A few years ago I was teaching a leadership class for graduate students in an MBA program. The class was being held off-site at a company’s Corporate University facility. I noticed and commented on a brass plaque that was proudly displayed on the wall – “Our shared value is to treat all associates with dignity and respect.”This company had been honored just two years before as one of the best places to work in America. The CEO proudly gave several reasons for this honor and cited the shared value of respect as being a core foundation for everything they do. Of course I referenced this honor to the students in the class, most of who were not employed at that company, but three students were employed there. After the class two of the students came up to me with a tone that reflected sarcasm and cynicism! Their experiences with each of their supervisors were quite the contrary to this purported value and expected behavior from all managers. Their stories were all too typical in organizations: “my boss never says good morning,” “she makes me feel like I can’t think on my own and makes all decisions for me” and “during my last performance review I was told to sit and listen and if I had problems I should go to HR – I was shocked, confused and extremely demotivated.”
There is an expression related to employee retention, “people join organizations but they leave because of their supervisor.” Every company should strive to be recognized as being one of the best, but no person or organization can rest on their laurels. Gaining respect takes hard work and commitment and it is like keeping an inflated balloon in the air – you can’t stop punching it or else it will fall to the ground!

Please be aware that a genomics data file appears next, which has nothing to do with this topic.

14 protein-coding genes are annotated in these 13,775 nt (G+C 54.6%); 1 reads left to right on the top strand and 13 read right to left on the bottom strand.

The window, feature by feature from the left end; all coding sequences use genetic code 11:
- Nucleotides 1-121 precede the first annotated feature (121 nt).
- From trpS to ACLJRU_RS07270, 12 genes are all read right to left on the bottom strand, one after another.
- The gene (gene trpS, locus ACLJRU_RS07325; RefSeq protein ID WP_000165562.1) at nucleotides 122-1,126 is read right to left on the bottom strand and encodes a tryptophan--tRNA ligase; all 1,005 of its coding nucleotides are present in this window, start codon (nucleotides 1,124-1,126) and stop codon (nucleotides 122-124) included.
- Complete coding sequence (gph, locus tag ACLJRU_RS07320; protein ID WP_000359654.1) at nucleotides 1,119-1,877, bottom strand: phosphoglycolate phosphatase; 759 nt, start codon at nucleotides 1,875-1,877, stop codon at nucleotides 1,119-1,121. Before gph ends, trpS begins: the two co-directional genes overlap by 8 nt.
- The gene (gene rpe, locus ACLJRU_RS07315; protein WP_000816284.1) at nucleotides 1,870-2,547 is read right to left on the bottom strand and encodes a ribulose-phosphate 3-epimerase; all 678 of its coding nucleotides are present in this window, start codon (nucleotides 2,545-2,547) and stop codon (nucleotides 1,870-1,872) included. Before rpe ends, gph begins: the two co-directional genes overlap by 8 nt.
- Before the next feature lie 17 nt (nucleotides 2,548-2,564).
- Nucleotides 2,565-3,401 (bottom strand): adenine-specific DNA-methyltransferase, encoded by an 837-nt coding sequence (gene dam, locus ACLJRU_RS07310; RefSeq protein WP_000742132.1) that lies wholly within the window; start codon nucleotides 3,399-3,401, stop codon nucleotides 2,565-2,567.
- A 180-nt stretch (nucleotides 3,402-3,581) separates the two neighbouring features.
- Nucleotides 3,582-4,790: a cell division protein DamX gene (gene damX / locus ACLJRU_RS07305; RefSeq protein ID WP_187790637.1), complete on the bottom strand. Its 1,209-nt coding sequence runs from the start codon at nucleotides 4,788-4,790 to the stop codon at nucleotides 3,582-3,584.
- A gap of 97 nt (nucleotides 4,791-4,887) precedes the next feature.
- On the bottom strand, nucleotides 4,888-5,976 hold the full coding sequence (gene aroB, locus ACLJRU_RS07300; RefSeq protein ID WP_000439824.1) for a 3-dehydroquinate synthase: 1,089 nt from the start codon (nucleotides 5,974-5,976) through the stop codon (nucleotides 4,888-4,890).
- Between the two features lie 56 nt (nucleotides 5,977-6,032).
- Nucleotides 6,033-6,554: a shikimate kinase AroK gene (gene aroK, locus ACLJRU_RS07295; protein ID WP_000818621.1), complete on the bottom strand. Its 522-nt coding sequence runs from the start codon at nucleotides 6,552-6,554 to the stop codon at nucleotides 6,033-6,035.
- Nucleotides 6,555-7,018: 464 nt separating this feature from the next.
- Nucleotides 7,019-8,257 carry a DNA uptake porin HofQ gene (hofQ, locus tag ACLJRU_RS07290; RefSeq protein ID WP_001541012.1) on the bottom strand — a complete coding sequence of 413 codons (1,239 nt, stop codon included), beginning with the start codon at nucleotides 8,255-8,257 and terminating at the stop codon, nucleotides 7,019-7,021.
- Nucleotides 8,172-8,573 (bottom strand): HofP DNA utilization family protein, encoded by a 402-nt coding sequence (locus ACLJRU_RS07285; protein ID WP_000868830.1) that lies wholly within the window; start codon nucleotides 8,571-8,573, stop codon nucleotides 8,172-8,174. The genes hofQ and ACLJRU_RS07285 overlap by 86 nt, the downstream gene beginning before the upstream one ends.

One of the best descriptions of respect is:
“Genuinely care for others. Show you care, respect the dignity of every person and every role. Treat everyone with respect, especially those who can’t do anything for you. Show kindness in the little things. Don’t fake caring. Don’t attempt to be “efficient” with people.”
Every organization needs to ask the question as to whether they are consistently treating everyone with respect. Maybe the way you ask is through Employee Attitude Surveys, focus groups, CEO Town hall meetings, or just walking around and observing. Regardless of what assessment tool is used, organizations must probe to assure these perceptions and assessments are grounded in observable data. Once this is done, leadership must identify the key drivers behind employee engagement and develop all managers on the expected behaviors that reflect respect.
Every major religion in the world has a saying regarding how to treat people, all are variations on the same theme – treating people the way they want to be treated! Some managers consider this topic as being one of the “soft skills” in management. On the contrary! Employee retention (the cost of turnover), customer relations (losing customers), community affairs and good will (bad relationships with the community creates litigation and bad press) are examples of the financial impact to the bottom-line.
One of my favorite expressions summarizes it succinctly, “If I treat you with dignity and respect, you are morally and psychologically bound to treat me the same way.” Yes, of course, this maxim is not always the case, but I can assure you that the contrary will always be true! The overarching principle of respect is a belief in the intrinsic worth of individuals – the importance of each human being as a part of the organization. Demonstrating you care goes a long way to building employee engagement.